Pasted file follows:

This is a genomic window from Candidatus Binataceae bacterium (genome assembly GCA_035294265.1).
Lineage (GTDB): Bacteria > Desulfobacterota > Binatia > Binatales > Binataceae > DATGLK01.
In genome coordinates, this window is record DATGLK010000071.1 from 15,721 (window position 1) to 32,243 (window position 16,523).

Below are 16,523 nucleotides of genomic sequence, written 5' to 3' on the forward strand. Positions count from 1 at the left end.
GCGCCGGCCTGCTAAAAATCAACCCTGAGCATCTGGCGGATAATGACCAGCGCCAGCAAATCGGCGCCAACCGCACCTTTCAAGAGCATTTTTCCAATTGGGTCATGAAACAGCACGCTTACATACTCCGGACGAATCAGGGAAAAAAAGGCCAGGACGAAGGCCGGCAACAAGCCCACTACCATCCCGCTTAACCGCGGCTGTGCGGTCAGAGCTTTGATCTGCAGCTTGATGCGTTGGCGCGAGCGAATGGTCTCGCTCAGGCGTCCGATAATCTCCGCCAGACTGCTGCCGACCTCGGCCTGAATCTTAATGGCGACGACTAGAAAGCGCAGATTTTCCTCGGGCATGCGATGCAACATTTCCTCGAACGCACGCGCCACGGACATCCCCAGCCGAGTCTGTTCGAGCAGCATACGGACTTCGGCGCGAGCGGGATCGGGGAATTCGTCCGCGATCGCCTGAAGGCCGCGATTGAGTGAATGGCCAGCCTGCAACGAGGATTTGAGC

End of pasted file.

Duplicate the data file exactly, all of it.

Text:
This is a genomic window from Candidatus Binataceae bacterium (genome assembly GCA_035294265.1).
Lineage (GTDB): Bacteria > Desulfobacterota > Binatia > Binatales > Binataceae > DATGLK01.
In genome coordinates, this window is record DATGLK010000071.1 from 15,721 (window position 1) to 32,243 (window position 16,523).

Below are 16,523 nucleotides of genomic sequence, written 5' to 3' on the forward strand. Positions count from 1 at the left end.
GCGCCGGCCTGCTAAAAATCAACCCTGAGCATCTGGCGGATAATGACCAGCGCCAGCAAATCGGCGCCAACCGCACCTTTCAAGAGCATTTTTCCAATTGGGTCATGAAACAGCACGCTTACATACTCCGGACGAATCAGGGAAAAAAAGGCCAGGACGAAGGCCGGCAACAAGCCCACTACCATCCCGCTTAACCGCGGCTGTGCGGTCAGAGCTTTGATCTGCAGCTTGATGCGTTGGCGCGAGCGAATGGTCTCGCTCAGGCGTCCGATAATCTCCGCCAGACTGCTGCCGACCTCGGCCTGAATCTTAATGGCGACGACTAGAAAGCGCAGATTTTCCTCGGGCATGCGATGCAACATTTCCTCGAACGCACGCGCCACGGACATCCCCAGCCGAGTCTGTTCGAGCAGCATACGGACTTCGGCGCGAGCGGGATCGGGGAATTCGTCCGCGATCGCCTGAAGGCCGCGATTGAGTGAATGGCCAGCCTGCAACGAGGATTTGAGC